Endeavor Spoilers for the series finale follow.
Eleven years and 35 episodes since premiere, Endeavor finally came to a full-length finale (series nine, episode three) that not only brings the long-running mystery show to a satisfying conclusion, but also features a tearful nod to the original Inspector Morse the prequel series.
If you’ve already watched the last episode, called “Exeunt” (a stage direction that has several actors leave the stage in case you’re not already sobbing), put the crossword aside, grab a whiskey and read on as Digital spy he only talks to Shaun Evans and Roger Allam about his final goodbyes to Endeavor Morse and Fred Thursday.
And if you haven’t seen “Exeunt” yet, don’t say we didn’t warn you: there are some major, significant, and even huge Endeavor final spoilers ahead…
You’ve known how for a long time Endeavor Will end?
ROGER: There’s been a lot of talk about how it’s going to end. How can you explain that Endeavor – well, John Thaw’s Inspector Morse – never mentioned a man named Fred Thursday? Various ideas came up. I think it was a few years ago when Russ [series writer Russell Lewis] invented the one we have now. The end point, the very end.
SHAUN: We’ve been talking for years. We all put in our two cents. Right, you know – we all invested in these characters and these stories, I think it was important for all of us.
We know that Endeavor becomes John Thaw’s Inspector Morse, but since Thursday is never mentioned in this series, anything could have happened to him. Did you want him to die tragically at the end?
ROGER: At one point I wanted to die in a blaze of glory fighting all the bad guys! But I knew it wasn’t going to work – because then why didn’t Morse ever mention Fred Czwartek? I also see how it can balance the story because a lot of the stories of regular characters have to be addressed. I think I really like it [the ending Thursday gets]. I think it’s very good.
Were you sad during filming knowing it was the last series?
SHAUN: I can’t speak for everyone else, but there was a feeling on set that it was the right time to end the day, you know?
Of course, you often feel nostalgic knowing that this is the last time we do something, but everything is coming to its natural end. You must respect that. I felt different, but also a little richer because of it. Because you know we won’t do it again. We won’t have any more scenes like this together.
For example, with Endeavor and Joan, that’s what we were aiming for. For me and Thursday, that’s what it was all about – to celebrate this moment and its passing. And that’s great for an actor that you’re aiming for something. It felt different – but different in a good way.
ROGER: It did [sad] when you got to the last scene in a certain set, like the last scene in my house, which I have to say, I wasn’t sorry to leave. It was just a terrible set – really hard to film and very small for the crew and the camera. And it got really, really hot.
But shooting the last scene with Caroline was terribly emotional [O’Neill] in this set or with Anton [Lesser] in his office, you know. preceding Endeavor I was very suspicious about being trapped in a long-running show, but what’s wonderful about it is a bunch of people growing up and becoming a company of actors. I miss this group of people the most.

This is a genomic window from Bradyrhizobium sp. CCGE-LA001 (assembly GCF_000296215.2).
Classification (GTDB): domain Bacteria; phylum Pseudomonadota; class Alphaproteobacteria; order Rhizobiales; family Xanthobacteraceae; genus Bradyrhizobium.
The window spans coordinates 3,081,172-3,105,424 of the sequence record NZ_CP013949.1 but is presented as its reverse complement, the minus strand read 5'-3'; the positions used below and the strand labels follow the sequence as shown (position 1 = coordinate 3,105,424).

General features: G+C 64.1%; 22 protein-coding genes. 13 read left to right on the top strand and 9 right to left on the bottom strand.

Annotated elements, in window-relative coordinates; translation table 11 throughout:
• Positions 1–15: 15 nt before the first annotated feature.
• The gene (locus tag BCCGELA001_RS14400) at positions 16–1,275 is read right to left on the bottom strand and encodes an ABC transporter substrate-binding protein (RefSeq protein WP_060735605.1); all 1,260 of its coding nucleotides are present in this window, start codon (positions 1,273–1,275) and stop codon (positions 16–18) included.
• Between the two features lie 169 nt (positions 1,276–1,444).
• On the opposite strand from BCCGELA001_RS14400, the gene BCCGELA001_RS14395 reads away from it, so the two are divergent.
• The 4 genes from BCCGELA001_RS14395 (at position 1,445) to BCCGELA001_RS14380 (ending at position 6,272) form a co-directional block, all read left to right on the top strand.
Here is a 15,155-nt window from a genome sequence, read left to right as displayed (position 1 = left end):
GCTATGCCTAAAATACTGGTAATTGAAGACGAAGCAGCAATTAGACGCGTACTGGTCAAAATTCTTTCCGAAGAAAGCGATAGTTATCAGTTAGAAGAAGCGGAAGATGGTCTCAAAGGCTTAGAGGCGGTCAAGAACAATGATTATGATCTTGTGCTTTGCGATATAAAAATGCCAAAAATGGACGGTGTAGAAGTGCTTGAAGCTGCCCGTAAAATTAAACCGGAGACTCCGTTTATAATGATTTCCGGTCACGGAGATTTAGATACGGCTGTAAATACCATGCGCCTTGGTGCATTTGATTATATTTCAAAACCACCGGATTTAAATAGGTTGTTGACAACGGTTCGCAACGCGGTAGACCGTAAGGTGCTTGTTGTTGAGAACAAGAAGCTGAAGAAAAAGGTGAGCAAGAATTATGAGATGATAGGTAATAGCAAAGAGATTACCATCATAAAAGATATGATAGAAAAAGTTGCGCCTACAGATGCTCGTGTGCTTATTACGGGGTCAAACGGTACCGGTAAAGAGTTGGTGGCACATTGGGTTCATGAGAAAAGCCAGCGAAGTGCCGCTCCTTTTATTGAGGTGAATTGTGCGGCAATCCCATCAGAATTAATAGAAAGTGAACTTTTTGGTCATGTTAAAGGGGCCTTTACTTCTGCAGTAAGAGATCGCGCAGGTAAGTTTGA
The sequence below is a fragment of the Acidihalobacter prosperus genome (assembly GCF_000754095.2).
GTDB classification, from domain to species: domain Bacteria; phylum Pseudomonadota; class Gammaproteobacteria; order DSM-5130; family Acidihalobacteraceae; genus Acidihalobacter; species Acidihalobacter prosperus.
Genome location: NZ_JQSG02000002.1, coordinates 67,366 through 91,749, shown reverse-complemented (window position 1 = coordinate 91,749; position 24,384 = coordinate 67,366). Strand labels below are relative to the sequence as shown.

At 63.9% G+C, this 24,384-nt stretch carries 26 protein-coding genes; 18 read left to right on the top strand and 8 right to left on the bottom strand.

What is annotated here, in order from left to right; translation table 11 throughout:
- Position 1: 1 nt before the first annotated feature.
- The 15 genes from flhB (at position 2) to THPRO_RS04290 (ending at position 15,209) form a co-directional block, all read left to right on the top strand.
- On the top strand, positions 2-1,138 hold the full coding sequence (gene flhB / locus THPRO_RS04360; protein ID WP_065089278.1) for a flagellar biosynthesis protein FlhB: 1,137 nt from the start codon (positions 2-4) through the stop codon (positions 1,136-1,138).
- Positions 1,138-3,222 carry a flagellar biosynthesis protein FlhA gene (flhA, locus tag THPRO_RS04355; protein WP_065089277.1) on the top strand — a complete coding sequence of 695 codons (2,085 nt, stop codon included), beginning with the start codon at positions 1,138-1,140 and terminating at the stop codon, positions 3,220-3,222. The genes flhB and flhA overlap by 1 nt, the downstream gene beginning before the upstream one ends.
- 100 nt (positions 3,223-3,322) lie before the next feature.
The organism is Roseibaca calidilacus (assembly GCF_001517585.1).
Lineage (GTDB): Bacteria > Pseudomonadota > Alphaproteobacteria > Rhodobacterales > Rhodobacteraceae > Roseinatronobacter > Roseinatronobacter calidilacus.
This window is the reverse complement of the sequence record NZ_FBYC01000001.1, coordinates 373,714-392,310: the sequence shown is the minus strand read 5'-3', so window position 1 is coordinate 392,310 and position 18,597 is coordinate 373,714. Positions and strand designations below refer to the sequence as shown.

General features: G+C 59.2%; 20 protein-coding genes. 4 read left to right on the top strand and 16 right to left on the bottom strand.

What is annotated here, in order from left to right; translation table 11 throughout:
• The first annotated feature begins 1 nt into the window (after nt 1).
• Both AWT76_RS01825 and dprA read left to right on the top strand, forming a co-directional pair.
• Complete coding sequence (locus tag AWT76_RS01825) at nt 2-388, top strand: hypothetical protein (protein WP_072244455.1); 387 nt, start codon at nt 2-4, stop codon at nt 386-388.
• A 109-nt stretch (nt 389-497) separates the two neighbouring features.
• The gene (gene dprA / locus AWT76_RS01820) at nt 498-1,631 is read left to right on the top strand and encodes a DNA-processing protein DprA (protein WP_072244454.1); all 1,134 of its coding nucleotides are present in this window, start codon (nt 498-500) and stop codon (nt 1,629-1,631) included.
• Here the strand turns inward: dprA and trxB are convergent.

How did you feel as the end approached?
SHAUN: The last few scenes felt like a celebration. You know, you can’t keep doing the same things and having the same conversations. What was especially beautiful and touching about filming this whole season was: wow, we had the opportunity to do it so many times, look into each other’s eyes, say our lines and do our work together. And wasn’t that a privilege?
But you know, a lot of character arcs come close to a conclusion, so you realize that’s where you’re headed. And what a blessing it was.
ROGER: We were invited to the last day of recording music at a studio in Hampstead, and I’ve never done that before. I went and it was amazing. I mean, they had something like a 50-piece orchestra, a full orchestra, and to listen to Barrington [composer Barrington Pheloung] the music done for the credits, one last time, live in a room with that big orchestra was just fantastic.
The scene at the end will make fans cry – at Joan Endeavor’s wedding, he finally tells her how he feels, only to find out he imagined it and didn’t say it out loud. Can you talk about it?
SHAUN: I felt it was really important. It’s quite remarkable that we broke the language of the story by looking into someone’s mind. It was important to get the words out, and for those men – stratospheric generalization here – who don’t say what they’re feeling at any given moment, it’s important and important to the audience, but also to him at that moment, it’s dawning: “No fuck this I just want to, if only I could say it.”
I think that moment and not being able to say it will haunt him for the rest of his days.
There was so much talk about that scene, and then in the final edits, it was, then it was, and it was, and it was, and I just felt very strongly that it would have been less if the scene hadn’t been left out.
In the final scene, Endeavor drives away from Blenheim Palace in his black Jaguar – he passes a red Jag going the other way, and we see the eyes of an elderly Morse (John Thaw) in the rearview mirror. Was that the last scene you recorded?
SHAUN: Yeah – it actually worked out perfectly because the last day I was alone. We had a slightly reduced crew and there were a lot of driving scenes with me in the Jag, I was the only actor that day.
We drove to Blenheim Palace and went down trying to get a specific shot with this drone. So it was a lot up and down the same road as the sun disappeared behind the Blenheim hills. I was in the car and I thought, “Yeah, I think I’m done with that.”
It was an amazing moment to slowly say goodbye.
Endeavor series 1-9 i Inspector Morse series 1-8 are available to stream on ITVX.